With Senegalese local and municipal elections scheduled for May, opposition parties feel the body responsible for overseeing the vote is not autonomous enough to carry out its tasks in an impartial manner.
Moustapha Niasse, who ran against Abdoulaye Wade for president in Febrauary 2007 under the banner of Alliance Forces for Progress, AFP, would like to change the National Autonomous Electoral Commission, CENA, before voting begins. After running in the Presidential contest, a group of opposition parties formed a coalition known as the Siggil Senegal Front and boycotted the June parliamentary elections, citing irregularities in the Presidential vote.
President Wade’s party, Senegalese Democratic Party, won 131 out of 150 seats in the National Assembly.
The election commission, accused of allowing frauds to take place, defends itself and accuses opposition parties of spending their time criticising its work, instead of working constructively.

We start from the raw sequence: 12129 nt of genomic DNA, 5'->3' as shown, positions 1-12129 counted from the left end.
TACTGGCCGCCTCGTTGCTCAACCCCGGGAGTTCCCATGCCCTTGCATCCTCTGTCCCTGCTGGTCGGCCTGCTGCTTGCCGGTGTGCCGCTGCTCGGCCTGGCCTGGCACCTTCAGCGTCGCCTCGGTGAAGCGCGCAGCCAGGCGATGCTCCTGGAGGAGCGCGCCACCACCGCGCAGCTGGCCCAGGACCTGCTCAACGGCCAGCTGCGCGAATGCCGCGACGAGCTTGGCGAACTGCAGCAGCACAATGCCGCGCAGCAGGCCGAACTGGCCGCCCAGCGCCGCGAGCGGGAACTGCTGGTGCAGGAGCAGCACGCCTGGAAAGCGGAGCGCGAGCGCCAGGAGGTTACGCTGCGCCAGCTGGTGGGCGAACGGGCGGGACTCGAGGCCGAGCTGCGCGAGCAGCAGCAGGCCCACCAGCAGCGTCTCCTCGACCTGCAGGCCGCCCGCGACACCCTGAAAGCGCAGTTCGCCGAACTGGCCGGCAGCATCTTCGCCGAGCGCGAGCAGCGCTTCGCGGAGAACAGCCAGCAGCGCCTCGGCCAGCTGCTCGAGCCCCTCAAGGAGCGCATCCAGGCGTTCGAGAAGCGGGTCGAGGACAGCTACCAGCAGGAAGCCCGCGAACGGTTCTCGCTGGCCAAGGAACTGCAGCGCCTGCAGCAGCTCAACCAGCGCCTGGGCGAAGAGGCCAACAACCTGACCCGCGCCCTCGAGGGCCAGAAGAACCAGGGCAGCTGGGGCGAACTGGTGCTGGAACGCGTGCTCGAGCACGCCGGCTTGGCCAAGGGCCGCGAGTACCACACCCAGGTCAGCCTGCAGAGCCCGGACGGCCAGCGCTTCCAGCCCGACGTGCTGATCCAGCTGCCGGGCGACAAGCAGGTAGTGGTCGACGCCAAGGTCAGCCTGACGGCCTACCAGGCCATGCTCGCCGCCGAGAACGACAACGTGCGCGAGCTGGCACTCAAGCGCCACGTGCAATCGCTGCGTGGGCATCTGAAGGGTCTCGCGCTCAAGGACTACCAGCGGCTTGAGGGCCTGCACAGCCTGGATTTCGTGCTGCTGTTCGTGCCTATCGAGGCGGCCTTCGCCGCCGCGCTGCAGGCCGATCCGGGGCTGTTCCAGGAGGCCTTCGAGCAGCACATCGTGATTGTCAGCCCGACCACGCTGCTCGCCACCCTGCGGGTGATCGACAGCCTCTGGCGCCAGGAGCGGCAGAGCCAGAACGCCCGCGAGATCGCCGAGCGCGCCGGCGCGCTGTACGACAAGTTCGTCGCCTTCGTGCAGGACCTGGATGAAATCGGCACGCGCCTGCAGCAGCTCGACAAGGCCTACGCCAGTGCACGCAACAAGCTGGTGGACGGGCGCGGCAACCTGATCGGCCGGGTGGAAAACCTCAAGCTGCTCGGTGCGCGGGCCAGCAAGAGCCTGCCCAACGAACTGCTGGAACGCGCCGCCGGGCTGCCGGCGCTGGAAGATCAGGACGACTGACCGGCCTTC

But, faced with strong criticism, the commission released earlier this month a 79 -page report indicating the 2007 parliamentary elections were "conducted in a generally correct and acceptable manner". The body also argued that it performed its tasks "seriously and rigorously".
However, in the same report, the commission mentioned that: "Although these elections were conducted peacefully, they had a somehow bitter taste because of the opposition's decision to boycott."
Since the report was released, opposition parties have gone one notch up in their attacks against the commission, amplifying any petty detail contained in the CENA's document which mentions a flaw in the system.